Yes, I'm using a lot of field recordings - starting from around my house to in the palm tree, where I can hear birds, frogs, insects, and all the daily life sounds from my farmer neighbours, their radios, conversations, or sounds coming from the little village 2km away as prayer calls. It really helps the listener to dive into a specific place, atmosphere, or world - the travel can start without moving.

What inspired the change between homes in Tunisia and France? What do you enjoy about living in South France?

I have two homes. One is in Tunisia where I need to spend a long time without moving. This is the place where I can recharge all my batteries, resource myself, focus on my health, enjoy loneliness, and disconnect from the world. I need these long periods to be able to manage the life and rhythm I have when I'm in France.

My second home is in France, where I have my family, my son, my dear friends and work partners. It's also easier for me to tour if I'm based in France. From the desert in Tunisia, it's impossible. In France, I'm based in the South West, close to the ocean, far away from big cities. I really need to feel nature around me. Cities are full of too much energy, people, information, and distraction for me.

Read this next: Why Paris is one of the most exciting locations for dance music today

Tell us about the bus that you stay on temporarily when making music in France - how did you come to live there? And how does your setup look in that space?

Well, before the pandemic, my partner and I used to move around with our bus, going from one surf spot to another. Honestly, this is a dream life for us. Then when the first lockdown happened, it obviously became super complicated and we decided to find a place where we could stay in one spot. A few years went by…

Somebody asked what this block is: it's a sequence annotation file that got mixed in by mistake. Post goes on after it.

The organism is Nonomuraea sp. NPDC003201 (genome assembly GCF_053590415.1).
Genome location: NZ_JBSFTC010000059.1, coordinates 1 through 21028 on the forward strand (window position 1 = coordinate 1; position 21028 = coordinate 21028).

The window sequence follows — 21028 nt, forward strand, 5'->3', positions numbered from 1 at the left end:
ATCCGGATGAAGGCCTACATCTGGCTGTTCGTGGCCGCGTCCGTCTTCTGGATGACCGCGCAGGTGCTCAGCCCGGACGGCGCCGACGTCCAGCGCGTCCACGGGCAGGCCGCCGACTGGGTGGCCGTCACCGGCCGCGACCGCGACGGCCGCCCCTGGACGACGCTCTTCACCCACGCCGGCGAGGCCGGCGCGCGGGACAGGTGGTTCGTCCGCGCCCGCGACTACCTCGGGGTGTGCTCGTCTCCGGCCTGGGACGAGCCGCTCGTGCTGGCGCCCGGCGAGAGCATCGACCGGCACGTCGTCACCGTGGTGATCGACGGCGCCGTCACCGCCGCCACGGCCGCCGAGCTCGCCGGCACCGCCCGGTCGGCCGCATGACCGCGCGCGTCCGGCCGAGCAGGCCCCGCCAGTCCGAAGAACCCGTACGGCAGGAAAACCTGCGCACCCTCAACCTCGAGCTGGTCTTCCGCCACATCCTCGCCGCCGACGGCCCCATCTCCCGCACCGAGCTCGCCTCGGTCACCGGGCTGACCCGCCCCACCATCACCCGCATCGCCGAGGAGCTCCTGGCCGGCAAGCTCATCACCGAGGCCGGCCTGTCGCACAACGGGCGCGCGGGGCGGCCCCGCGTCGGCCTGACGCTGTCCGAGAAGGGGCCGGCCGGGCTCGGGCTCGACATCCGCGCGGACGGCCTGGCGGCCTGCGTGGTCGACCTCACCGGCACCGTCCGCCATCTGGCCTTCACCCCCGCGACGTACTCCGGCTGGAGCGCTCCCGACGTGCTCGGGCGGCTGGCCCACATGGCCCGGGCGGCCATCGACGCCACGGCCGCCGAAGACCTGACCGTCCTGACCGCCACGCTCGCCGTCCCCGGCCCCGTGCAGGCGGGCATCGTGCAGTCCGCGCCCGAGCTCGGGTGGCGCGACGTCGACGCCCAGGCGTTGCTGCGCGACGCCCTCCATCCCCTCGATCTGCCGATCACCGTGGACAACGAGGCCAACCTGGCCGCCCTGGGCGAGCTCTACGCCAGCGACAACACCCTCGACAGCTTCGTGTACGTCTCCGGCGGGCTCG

Nowadays, we still have the bus but it’s parked close to our new house. My studio is still inside the bus actually. It's a very tiny space but with so many lovely vibes inside. The acoustics are also so great - I love to produce in this studio. I don't need too much space, I only really need my laptop and soundcard and good monitoring speakers. All extra gear is just a bonus.

Are there any big goals or achievements you’re hoping to reach this year?

Not really, I’m lucky to enjoy so many amazing experiences with music and touring. I'm just trying to find a balance between this and my private life with family and friends.

What’s next for you?

I'm super excited to release my second album, ‘The Fifth Dream', via my family label I.O.T Records later this year. I hope that we’re going to have more opportunities to play live with my dear Cinna Peyghamy - I really miss being able to play with him, performing more experimental edits of the tracks we are releasing together. Being able to play with someone else is always more exciting with maybe more accidents, but this is what I'm expecting even when I'm playing live alone: being surprised by accidents which often bring something more real, human, and authentic.

Can you tell us about your In Session mix?

After a deep digging session with no particular style or aesthetic, I had so many tracks but completely different in style and BPM. It was a challenge to try to mix all of them in the same mix but in the end, I was jumping around in my studio! I really enjoyed going through so many different styles. Hope that listeners will enjoy it too!

'Place:' is Air Texture’s regional nonprofit series focused on local environmental causes. The latest compilation spotlights Tunisia, released March 24, curated by Shinigami San and Azu Tiwaline. Check it out here.

Gemma Ross is Mixmag's Assistant Editor, follow her on Twitter


Hannah Schheider 'Whole again' (Air Texture Records)
Azu Tiwaline 'Ethereal Tribes' (Air Texture Records)
Azu Tiwaline 'Golden Dawn' (Forthcoming on I.O.T Records)
Sindh 'Miari' (Lowless Records)
WAX 'WAX70007A' (Nowt Recordings)
Ehua 'Piume' (3024 Records)
Italo Johnson '16B2' (Forthcoming on ITJ16)
Anthony Naples 'Here With You' (Running Back Records)
Chloe Robinson & DJ ADHD 'Nothingness' (HE.SHE.THEY)
Rene Wise 'Don't Care' (Blueprint Records)
Porter Brook 'Lipsius' (Forthcoming on Trule Records)
Addison Groove 'Elevator' (Pretty Weird Records)
Mailer 'Theme' (Sine Language Records)
LWS 'Seriously Soda' (N Face Records)
Peverelist 'Pulse II' (Forthcoming on Livity Sound)
Konduku 'Hayal' (Forthcoming on Bitta Records)
Scotch Rolex & Shackleton 'Shattered' (Silver Triplet Records)